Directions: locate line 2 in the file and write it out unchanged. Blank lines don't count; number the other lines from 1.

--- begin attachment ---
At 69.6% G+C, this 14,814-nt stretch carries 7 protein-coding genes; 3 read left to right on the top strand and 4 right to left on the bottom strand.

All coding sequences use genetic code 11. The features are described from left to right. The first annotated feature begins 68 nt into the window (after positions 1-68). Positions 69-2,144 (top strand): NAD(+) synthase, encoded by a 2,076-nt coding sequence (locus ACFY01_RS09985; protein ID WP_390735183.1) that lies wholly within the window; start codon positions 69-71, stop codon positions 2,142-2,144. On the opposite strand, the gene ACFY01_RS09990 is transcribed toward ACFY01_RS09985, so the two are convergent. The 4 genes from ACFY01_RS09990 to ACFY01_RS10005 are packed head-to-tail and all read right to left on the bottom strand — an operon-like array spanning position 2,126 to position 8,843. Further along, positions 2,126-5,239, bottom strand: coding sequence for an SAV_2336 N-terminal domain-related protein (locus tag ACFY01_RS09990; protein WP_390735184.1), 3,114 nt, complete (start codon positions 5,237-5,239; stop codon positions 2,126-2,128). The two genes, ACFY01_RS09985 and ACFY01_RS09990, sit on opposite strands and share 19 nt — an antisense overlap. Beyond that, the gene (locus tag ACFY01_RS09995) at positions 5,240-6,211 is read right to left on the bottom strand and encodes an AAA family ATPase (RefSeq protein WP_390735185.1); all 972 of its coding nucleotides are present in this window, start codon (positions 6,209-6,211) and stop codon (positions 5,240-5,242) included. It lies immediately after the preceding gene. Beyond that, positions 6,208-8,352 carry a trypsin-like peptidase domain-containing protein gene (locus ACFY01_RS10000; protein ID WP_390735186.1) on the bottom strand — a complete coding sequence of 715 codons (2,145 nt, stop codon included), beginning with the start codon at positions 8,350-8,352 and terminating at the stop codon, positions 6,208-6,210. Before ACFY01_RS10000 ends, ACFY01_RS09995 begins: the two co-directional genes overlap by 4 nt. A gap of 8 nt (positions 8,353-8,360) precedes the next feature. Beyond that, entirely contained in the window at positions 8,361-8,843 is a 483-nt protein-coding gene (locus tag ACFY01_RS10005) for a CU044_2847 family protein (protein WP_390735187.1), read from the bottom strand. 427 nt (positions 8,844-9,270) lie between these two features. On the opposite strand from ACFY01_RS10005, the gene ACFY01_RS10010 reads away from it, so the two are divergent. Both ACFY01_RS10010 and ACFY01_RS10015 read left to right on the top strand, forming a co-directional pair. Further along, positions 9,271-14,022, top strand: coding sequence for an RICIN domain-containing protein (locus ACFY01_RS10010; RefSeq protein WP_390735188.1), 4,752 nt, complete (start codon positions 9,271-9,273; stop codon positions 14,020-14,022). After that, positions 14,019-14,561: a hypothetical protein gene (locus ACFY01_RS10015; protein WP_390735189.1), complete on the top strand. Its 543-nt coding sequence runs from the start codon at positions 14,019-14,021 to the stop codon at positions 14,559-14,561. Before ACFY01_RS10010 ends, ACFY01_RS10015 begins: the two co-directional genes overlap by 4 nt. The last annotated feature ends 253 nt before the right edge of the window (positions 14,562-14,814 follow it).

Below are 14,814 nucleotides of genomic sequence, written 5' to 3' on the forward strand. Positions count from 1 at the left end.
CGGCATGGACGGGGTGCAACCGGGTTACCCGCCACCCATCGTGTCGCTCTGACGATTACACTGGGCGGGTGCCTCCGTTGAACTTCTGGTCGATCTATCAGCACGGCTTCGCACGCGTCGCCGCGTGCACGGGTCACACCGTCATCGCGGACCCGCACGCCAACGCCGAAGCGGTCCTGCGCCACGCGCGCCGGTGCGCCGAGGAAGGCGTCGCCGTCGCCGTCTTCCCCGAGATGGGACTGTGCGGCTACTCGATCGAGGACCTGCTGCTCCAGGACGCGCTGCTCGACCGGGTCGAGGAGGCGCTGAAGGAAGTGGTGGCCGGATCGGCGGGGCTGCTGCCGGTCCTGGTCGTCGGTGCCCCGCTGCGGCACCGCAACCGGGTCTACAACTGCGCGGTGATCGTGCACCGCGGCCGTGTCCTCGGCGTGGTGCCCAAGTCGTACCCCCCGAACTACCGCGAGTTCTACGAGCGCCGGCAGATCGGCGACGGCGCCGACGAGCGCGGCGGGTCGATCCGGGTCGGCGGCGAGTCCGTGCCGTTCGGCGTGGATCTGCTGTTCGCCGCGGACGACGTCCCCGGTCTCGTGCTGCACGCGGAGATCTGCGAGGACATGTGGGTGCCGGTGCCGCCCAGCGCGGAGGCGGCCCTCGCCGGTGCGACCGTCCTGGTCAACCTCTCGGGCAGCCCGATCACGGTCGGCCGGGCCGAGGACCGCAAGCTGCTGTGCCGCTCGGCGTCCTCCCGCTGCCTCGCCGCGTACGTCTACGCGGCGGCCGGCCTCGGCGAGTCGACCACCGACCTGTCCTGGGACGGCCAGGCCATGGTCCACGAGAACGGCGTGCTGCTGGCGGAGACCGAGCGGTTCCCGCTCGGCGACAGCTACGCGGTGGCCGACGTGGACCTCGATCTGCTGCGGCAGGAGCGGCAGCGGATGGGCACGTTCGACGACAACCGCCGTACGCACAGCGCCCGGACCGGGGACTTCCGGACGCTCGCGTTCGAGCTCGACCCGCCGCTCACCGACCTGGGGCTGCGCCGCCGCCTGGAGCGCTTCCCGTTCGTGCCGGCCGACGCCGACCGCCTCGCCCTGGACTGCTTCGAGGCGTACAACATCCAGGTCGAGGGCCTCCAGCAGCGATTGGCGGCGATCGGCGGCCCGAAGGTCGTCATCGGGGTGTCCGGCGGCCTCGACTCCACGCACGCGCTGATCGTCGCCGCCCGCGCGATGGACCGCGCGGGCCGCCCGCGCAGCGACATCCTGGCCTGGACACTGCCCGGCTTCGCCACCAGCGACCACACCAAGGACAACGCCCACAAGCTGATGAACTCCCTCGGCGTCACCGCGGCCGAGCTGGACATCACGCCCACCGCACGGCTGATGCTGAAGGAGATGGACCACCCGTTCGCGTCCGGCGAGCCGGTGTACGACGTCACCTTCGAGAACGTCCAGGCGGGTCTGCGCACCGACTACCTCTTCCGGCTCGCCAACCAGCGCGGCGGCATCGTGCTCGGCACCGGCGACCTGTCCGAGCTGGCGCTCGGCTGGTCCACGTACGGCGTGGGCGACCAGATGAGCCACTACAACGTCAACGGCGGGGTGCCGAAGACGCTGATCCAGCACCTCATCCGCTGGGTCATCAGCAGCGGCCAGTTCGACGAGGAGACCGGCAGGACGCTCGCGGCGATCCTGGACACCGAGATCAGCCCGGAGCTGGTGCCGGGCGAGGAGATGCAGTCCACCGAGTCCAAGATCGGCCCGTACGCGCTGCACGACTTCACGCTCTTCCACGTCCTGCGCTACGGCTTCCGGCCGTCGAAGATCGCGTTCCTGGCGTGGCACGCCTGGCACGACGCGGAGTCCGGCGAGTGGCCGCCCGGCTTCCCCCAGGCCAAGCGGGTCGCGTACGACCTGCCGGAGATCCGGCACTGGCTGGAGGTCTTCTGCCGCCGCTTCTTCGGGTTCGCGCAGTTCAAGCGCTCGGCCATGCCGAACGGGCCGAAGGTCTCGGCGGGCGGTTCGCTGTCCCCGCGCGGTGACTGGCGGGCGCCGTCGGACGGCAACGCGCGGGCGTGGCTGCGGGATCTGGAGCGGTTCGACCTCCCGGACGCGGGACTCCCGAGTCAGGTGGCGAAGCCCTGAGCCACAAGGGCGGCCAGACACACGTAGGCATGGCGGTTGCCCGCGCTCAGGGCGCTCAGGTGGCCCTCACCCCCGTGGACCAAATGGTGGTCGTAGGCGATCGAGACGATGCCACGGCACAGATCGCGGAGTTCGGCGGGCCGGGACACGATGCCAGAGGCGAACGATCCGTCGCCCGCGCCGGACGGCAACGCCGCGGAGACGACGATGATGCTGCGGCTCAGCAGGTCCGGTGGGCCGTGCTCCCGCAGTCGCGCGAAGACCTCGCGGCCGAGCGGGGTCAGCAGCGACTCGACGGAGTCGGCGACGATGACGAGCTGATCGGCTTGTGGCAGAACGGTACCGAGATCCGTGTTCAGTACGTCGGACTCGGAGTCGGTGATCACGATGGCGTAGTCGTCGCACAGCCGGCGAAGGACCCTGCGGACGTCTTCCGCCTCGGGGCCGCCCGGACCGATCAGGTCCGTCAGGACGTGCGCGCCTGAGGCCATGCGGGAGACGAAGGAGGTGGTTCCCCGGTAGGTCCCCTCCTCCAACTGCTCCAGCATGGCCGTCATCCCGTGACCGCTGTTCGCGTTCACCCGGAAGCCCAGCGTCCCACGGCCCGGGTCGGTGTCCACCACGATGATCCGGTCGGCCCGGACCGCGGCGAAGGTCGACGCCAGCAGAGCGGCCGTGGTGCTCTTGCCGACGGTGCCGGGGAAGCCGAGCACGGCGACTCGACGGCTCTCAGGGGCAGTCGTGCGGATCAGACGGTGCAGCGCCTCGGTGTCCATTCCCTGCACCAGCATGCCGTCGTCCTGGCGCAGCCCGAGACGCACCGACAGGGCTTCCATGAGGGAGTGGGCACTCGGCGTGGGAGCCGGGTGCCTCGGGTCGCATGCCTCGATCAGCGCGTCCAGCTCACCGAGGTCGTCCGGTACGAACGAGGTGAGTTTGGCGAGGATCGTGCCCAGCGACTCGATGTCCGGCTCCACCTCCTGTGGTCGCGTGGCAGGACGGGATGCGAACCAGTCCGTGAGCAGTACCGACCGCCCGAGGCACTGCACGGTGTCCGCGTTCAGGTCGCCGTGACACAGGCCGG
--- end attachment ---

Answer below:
All coding sequences use genetic code 11. The features are described from left to right. The first annotated feature begins 68 nt into the window (after positions 1-68). Positions 69-2,144 (top strand): NAD(+) synthase, encoded by a 2,076-nt coding sequence (locus ACFY01_RS09985; protein ID WP_390735183.1) that lies wholly within the window; start codon positions 69-71, stop codon positions 2,142-2,144. On the opposite strand, the gene ACFY01_RS09990 is transcribed toward ACFY01_RS09985, so the two are convergent. The 4 genes from ACFY01_RS09990 to ACFY01_RS10005 are packed head-to-tail and all read right to left on the bottom strand — an operon-like array spanning position 2,126 to position 8,843. Further along, positions 2,126-5,239, bottom strand: coding sequence for an SAV_2336 N-terminal domain-related protein (locus tag ACFY01_RS09990; protein WP_390735184.1), 3,114 nt, complete (start codon positions 5,237-5,239; stop codon positions 2,126-2,128). The two genes, ACFY01_RS09985 and ACFY01_RS09990, sit on opposite strands and share 19 nt — an antisense overlap. Beyond that, the gene (locus tag ACFY01_RS09995) at positions 5,240-6,211 is read right to left on the bottom strand and encodes an AAA family ATPase (RefSeq protein WP_390735185.1); all 972 of its coding nucleotides are present in this window, start codon (positions 6,209-6,211) and stop codon (positions 5,240-5,242) included. It lies immediately after the preceding gene. Beyond that, positions 6,208-8,352 carry a trypsin-like peptidase domain-containing protein gene (locus ACFY01_RS10000; protein ID WP_390735186.1) on the bottom strand — a complete coding sequence of 715 codons (2,145 nt, stop codon included), beginning with the start codon at positions 8,350-8,352 and terminating at the stop codon, positions 6,208-6,210. Before ACFY01_RS10000 ends, ACFY01_RS09995 begins: the two co-directional genes overlap by 4 nt. A gap of 8 nt (positions 8,353-8,360) precedes the next feature. Beyond that, entirely contained in the window at positions 8,361-8,843 is a 483-nt protein-coding gene (locus tag ACFY01_RS10005) for a CU044_2847 family protein (protein WP_390735187.1), read from the bottom strand. 427 nt (positions 8,844-9,270) lie between these two features. On the opposite strand from ACFY01_RS10005, the gene ACFY01_RS10010 reads away from it, so the two are divergent. Both ACFY01_RS10010 and ACFY01_RS10015 read left to right on the top strand, forming a co-directional pair. Further along, positions 9,271-14,022, top strand: coding sequence for an RICIN domain-containing protein (locus ACFY01_RS10010; RefSeq protein WP_390735188.1), 4,752 nt, complete (start codon positions 9,271-9,273; stop codon positions 14,020-14,022). After that, positions 14,019-14,561: a hypothetical protein gene (locus ACFY01_RS10015; protein WP_390735189.1), complete on the top strand. Its 543-nt coding sequence runs from the start codon at positions 14,019-14,021 to the stop codon at positions 14,559-14,561. Before ACFY01_RS10010 ends, ACFY01_RS10015 begins: the two co-directional genes overlap by 4 nt. The last annotated feature ends 253 nt before the right edge of the window (positions 14,562-14,814 follow it).